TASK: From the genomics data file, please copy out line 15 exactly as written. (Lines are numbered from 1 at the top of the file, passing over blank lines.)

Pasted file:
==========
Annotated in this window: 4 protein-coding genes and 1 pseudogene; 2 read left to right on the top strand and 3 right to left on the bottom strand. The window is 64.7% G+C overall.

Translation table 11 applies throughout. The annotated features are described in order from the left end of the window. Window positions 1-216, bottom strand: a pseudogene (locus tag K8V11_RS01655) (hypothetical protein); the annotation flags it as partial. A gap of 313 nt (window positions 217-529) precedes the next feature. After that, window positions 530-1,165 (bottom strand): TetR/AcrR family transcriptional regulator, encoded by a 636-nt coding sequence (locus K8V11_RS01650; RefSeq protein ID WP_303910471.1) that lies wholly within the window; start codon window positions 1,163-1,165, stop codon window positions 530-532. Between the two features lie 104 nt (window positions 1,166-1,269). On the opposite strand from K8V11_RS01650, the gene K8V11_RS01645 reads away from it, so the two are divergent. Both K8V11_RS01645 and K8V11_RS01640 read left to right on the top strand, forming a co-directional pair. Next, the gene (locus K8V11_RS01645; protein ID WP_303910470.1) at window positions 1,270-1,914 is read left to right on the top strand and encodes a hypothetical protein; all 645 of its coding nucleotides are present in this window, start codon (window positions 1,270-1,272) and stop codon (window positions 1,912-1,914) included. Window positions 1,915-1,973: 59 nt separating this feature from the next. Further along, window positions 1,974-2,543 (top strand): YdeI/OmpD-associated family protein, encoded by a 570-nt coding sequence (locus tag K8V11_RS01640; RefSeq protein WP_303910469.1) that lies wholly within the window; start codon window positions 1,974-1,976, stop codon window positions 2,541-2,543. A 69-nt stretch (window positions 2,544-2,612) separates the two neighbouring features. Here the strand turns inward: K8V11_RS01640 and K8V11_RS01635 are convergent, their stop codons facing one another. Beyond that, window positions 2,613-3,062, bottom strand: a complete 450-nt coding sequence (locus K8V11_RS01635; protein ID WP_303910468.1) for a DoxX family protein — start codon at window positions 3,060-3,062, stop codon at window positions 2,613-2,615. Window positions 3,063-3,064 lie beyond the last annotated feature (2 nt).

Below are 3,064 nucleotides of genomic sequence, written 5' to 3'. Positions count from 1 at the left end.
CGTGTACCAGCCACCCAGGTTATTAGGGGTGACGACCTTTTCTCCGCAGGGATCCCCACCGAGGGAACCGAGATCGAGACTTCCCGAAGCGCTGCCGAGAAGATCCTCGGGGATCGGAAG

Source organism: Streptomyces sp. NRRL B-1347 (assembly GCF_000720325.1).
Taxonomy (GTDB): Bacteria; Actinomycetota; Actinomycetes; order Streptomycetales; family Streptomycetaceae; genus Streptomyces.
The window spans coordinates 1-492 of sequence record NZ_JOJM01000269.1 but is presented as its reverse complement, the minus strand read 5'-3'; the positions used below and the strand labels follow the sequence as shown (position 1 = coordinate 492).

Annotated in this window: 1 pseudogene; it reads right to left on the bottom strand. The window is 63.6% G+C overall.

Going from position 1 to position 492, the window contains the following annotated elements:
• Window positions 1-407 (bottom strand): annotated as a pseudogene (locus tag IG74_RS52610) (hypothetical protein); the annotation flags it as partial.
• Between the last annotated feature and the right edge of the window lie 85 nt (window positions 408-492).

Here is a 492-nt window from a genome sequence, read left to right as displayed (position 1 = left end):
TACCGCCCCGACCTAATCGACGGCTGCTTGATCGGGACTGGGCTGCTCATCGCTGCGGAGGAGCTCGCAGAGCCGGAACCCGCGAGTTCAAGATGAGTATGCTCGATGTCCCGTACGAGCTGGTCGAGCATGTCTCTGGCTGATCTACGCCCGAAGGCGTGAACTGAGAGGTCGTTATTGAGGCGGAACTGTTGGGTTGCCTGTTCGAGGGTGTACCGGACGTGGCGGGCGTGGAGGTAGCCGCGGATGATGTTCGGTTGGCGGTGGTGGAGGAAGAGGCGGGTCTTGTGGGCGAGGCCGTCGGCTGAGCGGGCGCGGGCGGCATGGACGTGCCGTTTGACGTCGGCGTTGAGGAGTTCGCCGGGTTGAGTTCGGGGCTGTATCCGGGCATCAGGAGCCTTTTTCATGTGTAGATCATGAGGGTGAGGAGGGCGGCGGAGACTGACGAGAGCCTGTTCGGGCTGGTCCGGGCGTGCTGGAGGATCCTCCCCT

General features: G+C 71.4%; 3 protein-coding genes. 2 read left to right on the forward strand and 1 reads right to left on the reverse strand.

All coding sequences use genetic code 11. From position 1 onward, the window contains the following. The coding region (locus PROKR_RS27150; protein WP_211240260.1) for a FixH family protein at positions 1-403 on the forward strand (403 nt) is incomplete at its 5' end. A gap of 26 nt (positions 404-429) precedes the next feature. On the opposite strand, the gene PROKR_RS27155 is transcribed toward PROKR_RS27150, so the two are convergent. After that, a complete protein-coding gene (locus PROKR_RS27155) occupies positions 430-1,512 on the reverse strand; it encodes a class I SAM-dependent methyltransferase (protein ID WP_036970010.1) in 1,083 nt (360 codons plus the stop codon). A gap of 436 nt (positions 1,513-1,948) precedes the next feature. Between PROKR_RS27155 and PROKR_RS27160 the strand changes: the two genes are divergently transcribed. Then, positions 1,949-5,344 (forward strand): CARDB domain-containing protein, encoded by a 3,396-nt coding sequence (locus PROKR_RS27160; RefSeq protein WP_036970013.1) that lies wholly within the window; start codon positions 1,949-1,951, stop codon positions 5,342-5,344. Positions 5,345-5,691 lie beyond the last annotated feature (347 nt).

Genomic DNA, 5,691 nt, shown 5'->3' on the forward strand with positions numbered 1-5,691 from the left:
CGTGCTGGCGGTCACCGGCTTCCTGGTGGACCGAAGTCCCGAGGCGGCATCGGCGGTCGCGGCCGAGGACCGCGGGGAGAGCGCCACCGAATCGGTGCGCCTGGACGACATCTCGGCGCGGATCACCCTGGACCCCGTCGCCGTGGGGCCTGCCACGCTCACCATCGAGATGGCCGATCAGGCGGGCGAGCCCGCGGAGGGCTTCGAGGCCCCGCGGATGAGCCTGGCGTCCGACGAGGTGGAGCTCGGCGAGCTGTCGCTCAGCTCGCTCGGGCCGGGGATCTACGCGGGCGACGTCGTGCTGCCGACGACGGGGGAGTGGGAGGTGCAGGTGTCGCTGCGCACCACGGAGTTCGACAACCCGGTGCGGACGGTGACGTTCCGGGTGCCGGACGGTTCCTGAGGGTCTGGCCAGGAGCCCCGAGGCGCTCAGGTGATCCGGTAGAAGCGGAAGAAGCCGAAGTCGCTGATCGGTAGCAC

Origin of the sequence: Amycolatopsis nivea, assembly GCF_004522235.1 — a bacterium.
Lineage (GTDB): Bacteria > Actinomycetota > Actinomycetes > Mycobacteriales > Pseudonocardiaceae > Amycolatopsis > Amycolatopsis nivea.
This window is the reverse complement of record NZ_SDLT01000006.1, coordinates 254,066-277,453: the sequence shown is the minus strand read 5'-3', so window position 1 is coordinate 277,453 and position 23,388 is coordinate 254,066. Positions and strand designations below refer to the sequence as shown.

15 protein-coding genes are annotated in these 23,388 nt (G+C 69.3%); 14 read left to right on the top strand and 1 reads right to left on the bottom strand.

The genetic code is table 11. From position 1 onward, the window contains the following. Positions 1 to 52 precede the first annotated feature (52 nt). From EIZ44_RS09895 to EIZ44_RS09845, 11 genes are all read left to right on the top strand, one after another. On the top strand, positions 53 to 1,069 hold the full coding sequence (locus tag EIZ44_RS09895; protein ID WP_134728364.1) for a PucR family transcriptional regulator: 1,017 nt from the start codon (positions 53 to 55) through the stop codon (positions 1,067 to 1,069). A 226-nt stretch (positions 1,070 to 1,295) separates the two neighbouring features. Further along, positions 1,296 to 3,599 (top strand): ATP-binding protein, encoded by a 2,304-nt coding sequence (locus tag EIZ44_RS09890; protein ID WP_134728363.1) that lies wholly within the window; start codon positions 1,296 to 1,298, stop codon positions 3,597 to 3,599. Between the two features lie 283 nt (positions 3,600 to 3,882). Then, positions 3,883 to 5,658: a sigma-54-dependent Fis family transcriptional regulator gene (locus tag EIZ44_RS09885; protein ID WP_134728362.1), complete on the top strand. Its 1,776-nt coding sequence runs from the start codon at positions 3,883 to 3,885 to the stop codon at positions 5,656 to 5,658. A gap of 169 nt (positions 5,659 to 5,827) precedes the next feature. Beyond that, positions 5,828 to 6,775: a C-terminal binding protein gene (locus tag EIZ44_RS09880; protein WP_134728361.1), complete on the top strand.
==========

All coding sequences use genetic code 11. From position 1 onward, the window contains the following. The coding region (locus PROKR_RS27150; protein WP_211240260.1) for a FixH family protein at positions 1-403 on the forward strand (403 nt) is incomplete at its 5' end. A gap of 26 nt (positions 404-429) precedes the next feature. On the opposite strand, the gene PROKR_RS27155 is transcribed toward PROKR_RS27150, so the two are convergent. After that, a complete protein-coding gene (locus PROKR_RS27155) occupies positions 430-1,512 on the reverse strand; it encodes a class I SAM-dependent methyltransferase (protein ID WP_036970010.1) in 1,083 nt (360 codons plus the stop codon). A gap of 436 nt (positions 1,513-1,948) precedes the next feature. Between PROKR_RS27155 and PROKR_RS27160 the strand changes: the two genes are divergently transcribed. Then, positions 1,949-5,344 (forward strand): CARDB domain-containing protein, encoded by a 3,396-nt coding sequence (locus PROKR_RS27160; RefSeq protein WP_036970013.1) that lies wholly within the window; start codon positions 1,949-1,951, stop codon positions 5,342-5,344. Positions 5,345-5,691 lie beyond the last annotated feature (347 nt).